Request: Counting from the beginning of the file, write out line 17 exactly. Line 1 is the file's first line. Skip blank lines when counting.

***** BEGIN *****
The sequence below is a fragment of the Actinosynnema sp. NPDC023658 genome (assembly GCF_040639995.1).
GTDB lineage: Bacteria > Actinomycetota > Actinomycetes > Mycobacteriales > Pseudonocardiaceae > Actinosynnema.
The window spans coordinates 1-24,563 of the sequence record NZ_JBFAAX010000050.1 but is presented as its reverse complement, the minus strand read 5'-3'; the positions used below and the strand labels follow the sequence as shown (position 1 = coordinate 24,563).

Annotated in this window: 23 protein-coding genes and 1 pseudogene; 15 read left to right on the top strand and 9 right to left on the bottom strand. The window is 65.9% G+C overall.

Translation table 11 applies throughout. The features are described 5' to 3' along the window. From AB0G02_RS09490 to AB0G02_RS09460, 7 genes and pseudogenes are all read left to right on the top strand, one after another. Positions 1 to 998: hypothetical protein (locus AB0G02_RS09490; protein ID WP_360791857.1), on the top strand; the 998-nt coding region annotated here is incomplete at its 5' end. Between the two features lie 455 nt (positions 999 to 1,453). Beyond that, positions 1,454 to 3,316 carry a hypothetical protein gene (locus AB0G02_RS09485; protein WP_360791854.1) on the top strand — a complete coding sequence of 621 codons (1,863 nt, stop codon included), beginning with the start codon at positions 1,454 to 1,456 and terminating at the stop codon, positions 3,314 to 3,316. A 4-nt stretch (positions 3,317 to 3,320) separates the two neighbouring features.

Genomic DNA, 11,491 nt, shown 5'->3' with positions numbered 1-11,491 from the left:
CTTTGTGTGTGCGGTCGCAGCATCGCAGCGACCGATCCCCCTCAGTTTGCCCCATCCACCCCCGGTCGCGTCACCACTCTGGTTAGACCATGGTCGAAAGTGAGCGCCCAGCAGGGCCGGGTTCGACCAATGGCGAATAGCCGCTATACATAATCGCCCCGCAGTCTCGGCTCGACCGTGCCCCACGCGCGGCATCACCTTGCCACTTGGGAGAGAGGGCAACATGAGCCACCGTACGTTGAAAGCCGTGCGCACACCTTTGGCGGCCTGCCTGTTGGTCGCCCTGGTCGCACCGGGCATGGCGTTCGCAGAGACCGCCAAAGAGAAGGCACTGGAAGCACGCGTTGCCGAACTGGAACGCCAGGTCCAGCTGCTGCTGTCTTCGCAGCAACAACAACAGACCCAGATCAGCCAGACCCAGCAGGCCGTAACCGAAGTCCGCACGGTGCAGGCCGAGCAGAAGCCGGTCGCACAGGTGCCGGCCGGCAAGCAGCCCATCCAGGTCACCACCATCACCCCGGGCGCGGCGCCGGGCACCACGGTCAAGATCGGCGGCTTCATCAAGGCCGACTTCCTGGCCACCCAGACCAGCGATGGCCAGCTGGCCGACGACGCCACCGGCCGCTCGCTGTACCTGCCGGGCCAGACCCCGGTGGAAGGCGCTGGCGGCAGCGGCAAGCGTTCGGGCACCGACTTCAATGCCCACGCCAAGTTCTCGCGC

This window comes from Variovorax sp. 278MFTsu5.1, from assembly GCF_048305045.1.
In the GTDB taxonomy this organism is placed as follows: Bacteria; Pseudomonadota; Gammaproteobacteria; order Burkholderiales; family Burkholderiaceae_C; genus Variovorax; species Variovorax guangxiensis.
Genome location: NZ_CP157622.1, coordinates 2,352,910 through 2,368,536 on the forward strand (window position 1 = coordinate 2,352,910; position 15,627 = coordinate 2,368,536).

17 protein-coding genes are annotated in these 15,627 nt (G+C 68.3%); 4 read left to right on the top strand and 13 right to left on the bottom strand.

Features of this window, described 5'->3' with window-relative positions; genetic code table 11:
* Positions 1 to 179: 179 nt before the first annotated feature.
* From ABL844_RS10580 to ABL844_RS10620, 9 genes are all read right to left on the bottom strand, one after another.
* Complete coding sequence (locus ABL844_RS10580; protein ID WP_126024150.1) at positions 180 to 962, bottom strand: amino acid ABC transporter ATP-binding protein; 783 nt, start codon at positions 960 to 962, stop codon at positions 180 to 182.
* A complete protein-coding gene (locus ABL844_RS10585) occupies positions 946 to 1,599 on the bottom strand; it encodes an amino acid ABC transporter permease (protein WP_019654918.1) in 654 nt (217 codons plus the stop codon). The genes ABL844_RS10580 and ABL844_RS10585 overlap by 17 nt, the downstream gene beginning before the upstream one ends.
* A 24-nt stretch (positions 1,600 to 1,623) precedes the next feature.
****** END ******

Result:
* A 24-nt stretch (positions 1,600 to 1,623) precedes the next feature.